DEL BARCO: After picking up award after award over the course of the evening, Adele seemed astounded, gave a thumbs up, and finally broke into tears as she accepted Album of the Year.
(SOUNDBITE OF CHEERING)
ADKINS: Oh. Hello. I just, first of all, I want to say, Mom, your girl did good. Mom, I love you. I'm so sorry you're not here.
DEL BARCO: Adele was followed by Foo Fighters, who picked up five Grammies and Kanye West, who shared in four. Indie rocker Justin Vernon, also known as Bon Iver, won this year's award for Best New Artist.
JUSTIN VERNON: It's really hard to accept this award. But - well, there's so much talent out here, like on this stage, and there's a lot of talent that's not here.
DEL BARCO: While Vernon was likely referring to the countless unnamed bands that will never get the Recording Academy's attention, he may just as well have been addressing a crowd of protesters outside the Staples Center.
(SOUNDBITE OF SINGING PROTESTERS)
DEL BARCO: About two dozen musicians were protesting the Recording Academy's decision to eliminate 31 categories from consideration this year, including Latin Jazz, Cajun, zydeco, Mariachi, Hawaiian, and some jazz and blues categories.
Musicians Bobby Sanabria and John Santos said these are the less commercial, ethnic genres produced by independent labels.
BOBBY SANABRIA: The fact that 150 artists can't be nominated, they don't have the chance to get that Grammy bump in terms of recognition, notoriety, affirmation.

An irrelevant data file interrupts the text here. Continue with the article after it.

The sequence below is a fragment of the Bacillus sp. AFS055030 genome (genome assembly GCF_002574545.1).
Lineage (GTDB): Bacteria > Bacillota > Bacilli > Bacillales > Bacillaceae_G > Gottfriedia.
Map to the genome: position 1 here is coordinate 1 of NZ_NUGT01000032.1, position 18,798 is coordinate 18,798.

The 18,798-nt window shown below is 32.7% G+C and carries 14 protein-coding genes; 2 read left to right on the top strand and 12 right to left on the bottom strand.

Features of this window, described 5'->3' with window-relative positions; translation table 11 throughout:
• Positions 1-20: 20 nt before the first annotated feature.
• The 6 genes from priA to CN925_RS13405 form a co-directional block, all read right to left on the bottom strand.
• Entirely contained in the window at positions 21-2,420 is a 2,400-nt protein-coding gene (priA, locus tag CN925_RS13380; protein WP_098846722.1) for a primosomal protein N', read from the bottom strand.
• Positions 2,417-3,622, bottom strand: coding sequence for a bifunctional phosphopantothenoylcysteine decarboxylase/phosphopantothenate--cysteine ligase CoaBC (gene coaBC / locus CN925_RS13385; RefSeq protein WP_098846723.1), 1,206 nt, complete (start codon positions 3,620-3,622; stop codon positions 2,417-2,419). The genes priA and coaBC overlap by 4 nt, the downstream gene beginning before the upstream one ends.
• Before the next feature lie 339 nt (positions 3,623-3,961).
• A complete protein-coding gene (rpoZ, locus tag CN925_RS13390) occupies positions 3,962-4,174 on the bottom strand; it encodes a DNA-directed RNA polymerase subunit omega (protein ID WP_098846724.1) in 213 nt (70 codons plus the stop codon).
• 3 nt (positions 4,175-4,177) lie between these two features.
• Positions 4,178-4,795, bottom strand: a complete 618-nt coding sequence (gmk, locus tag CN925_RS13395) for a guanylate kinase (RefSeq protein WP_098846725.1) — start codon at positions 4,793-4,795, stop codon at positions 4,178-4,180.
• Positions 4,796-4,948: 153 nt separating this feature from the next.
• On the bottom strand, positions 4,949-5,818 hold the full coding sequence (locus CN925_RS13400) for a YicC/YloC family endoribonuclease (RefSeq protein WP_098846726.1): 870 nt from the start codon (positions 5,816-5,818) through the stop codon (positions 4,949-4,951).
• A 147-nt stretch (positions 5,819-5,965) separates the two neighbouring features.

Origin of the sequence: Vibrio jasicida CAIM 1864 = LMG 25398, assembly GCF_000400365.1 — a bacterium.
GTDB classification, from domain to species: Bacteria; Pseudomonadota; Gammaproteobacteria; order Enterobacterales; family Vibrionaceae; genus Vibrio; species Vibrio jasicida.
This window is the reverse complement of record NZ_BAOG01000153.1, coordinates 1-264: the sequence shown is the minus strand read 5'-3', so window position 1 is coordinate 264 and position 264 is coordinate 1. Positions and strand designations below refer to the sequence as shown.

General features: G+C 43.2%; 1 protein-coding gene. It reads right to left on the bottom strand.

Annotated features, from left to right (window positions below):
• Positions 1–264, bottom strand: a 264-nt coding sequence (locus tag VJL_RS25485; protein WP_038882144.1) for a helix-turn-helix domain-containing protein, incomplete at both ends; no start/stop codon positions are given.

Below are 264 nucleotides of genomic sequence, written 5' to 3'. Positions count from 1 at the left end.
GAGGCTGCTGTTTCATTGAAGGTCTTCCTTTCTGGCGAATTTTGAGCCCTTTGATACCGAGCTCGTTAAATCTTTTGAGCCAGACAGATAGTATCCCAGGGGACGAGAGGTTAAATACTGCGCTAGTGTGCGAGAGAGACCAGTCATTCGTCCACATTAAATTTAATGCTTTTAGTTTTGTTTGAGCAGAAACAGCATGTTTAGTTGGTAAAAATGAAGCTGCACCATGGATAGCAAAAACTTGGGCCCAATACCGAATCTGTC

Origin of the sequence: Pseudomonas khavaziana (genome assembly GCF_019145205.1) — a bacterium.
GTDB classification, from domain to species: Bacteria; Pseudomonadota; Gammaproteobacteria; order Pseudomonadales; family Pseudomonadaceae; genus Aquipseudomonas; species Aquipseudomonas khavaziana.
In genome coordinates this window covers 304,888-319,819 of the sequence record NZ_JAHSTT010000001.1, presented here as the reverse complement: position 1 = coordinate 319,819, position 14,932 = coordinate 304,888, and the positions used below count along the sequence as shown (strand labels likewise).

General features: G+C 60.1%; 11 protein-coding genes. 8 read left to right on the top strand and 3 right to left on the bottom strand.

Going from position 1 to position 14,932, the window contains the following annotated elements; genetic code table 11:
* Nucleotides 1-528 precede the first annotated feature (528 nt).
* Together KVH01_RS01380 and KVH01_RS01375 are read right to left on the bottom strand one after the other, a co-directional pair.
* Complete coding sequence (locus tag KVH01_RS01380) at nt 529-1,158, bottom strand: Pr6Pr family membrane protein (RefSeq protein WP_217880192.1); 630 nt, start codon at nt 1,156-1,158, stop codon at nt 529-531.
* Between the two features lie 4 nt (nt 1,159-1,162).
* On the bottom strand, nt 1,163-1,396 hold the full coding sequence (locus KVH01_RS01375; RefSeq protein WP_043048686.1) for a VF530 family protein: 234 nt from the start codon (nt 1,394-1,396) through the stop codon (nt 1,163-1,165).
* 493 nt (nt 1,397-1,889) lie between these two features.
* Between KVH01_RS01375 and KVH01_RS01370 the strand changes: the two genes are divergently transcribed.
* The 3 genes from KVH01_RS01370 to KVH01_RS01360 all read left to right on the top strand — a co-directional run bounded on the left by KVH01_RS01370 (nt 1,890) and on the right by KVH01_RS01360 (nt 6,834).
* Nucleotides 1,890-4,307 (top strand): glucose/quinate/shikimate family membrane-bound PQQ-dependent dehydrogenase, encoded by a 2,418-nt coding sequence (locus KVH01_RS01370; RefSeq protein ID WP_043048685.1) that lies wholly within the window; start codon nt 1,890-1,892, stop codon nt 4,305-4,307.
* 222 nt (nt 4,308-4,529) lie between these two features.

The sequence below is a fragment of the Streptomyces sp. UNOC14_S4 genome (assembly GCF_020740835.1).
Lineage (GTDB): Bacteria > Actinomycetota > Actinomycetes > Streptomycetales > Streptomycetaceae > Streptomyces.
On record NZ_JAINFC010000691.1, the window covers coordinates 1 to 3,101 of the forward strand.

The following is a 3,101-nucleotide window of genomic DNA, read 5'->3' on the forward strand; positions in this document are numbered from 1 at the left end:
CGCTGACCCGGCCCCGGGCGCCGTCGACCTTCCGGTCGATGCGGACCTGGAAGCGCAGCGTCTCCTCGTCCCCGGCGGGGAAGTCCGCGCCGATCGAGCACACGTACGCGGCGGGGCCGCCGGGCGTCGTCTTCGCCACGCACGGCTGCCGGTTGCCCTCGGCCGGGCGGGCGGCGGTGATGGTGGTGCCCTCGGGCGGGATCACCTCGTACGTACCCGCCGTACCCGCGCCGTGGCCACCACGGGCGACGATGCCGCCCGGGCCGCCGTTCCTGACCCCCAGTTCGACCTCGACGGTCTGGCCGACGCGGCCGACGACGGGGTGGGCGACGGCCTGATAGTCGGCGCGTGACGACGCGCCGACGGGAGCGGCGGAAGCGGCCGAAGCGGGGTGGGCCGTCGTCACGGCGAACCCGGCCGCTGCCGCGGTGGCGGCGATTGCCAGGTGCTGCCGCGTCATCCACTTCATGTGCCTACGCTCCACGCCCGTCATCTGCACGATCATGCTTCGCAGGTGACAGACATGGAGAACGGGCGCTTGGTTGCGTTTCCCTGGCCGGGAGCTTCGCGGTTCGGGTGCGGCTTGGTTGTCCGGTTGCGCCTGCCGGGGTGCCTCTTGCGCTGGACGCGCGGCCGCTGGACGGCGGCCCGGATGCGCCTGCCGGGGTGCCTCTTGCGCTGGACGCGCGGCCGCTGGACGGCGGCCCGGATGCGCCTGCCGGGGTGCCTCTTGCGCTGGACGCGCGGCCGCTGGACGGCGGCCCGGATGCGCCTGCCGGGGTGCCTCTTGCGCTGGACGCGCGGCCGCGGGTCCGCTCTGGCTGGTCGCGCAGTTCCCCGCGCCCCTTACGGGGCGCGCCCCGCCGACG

JOHN SANTOS: And it doesn't really matter if it's arrogance or ignorance or racism, or a combination of all three. Whatever it is, it's very wrong and it have to be changed.
DEL BARCO: The Academy is facing a lawsuit over the changes. And Sanabria and Santos noted that the late Whitney Houston got her start in one of the genres that saw cuts - gospel.
The six-time Grammy winner died the afternoon before the ceremony. She was just 48 years old.
LL COOL J: Heavenly Father, we thank you for sharing our sister Whitney with us.
DEL BARCO: Grammy host LL Cool J offered a prayer for Houston during his opening remarks.
LL COOL J: And although she is gone too soon, we remain truly blessed to have been touched by her beautiful spirit and to have her lasting legacy of music to cherish and share forever. Amen.
UNIDENTIFIED WOMAN: Amen.
(SOUNDBITE OF APPLAUSE)
DEL BARCO: Alicia Keyes and Stevie Wonder paid tribute. And with a simple piano accompaniment, Jennifer Hudson, who received a Grammy from Houston three years ago, sang one of the late star's best known songs.
JENNIFER HUDSON: (Singing) And I, ooh, I will always love you. I will always love you...
DEL BARCO: Mandalit del Barco, NPR News, Los Angeles.
(SOUNDBITE OF APPLAUSE)
HUDSON: (Singing) Whitney, we love, we love you.
INSKEEP: It's MORNING EDITION from NPR News. Transcript provided by NPR, Copyright NPR.